Dynamic Range -- what it is, what it's good for, and how much you 'need'

Started Oct 17, 2011 | Discussions thread
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Dynamic Range -- what it is, what it's good for, and how much you 'need'
Oct 17, 2011

Seems that there's a lot of confusion (at least with some) about what DR (dynamic range) is and what it's good for. This purpose of this thread is to get this cleared up.

I'd like to begin with a rather stark example of what 13.7 stops of DR (D7000) offers over 11.2 stops of DR (5D2):

http://forums.dpreview.com/forums/read.asp?forum=1032&message=38379069

Let's continue with the definition of DR from three different sources (all of which say the same thing, just a bit differently):

Cambridge in Color:
http://www.cambridgeincolour.com/tutorials/dynamic-range.htm

Dynamic range in photography describes the ratio between the maximum and minimum measurable light intensities (white and black, respectively).

DxOMark:

http://www.dxomark.com/index.php/About/In-depth-measurements/Measurements/Noise

Dynamic range is defined as the ratio between the highest and lowest gray luminance a sensor can capture. However, the lowest gray luminance makes sense only if it is not drowned by noise, thus this lower boundary is defined as the gray luminance for which the SNR is larger than 1. The dynamic range is a ratio of gray luminance; it has no defined unit per se, but it can be expressed in Ev, or f-stops.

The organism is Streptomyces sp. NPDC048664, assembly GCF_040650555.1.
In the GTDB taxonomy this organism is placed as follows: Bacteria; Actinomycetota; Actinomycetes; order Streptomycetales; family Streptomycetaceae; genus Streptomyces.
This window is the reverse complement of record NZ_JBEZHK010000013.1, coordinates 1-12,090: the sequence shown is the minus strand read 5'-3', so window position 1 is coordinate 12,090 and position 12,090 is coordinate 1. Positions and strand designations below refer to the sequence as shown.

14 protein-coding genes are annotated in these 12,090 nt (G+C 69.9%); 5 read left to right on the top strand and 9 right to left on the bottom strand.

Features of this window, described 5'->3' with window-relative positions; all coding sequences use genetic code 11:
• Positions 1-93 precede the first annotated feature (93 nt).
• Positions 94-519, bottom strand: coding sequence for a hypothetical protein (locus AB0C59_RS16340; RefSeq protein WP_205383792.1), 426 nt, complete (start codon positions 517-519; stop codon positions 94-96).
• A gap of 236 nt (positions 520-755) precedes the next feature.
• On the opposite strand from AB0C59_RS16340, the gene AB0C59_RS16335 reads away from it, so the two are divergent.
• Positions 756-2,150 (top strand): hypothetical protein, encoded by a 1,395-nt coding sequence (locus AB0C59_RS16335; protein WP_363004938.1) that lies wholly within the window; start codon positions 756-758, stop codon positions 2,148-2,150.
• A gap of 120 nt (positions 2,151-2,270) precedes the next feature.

Wikipedia:

http://en.wikipedia.org/wiki/Dynamic_range

Dynamic range, abbreviated DR or DNR,[1] is the ratio between the largest and smallest possible values of a changeable quantity, such as in sound and light.

Now, let me point to Part 1 of Uwe Steinmueller's outstanding HDR article which explains DR and demonstrates what wider DR can be used for:

http://www.dpreview.com/articles/0478806851/the-art-of-hdr-photography-part-1

So, there you have it. What DR is and what it is useful for. Whether or not any particular photographer "needs" more DR than what they have with the system they are using is another matter entirely -- just like anything else (megapixels, AF speed, frame rate, etc, etc., etc.).

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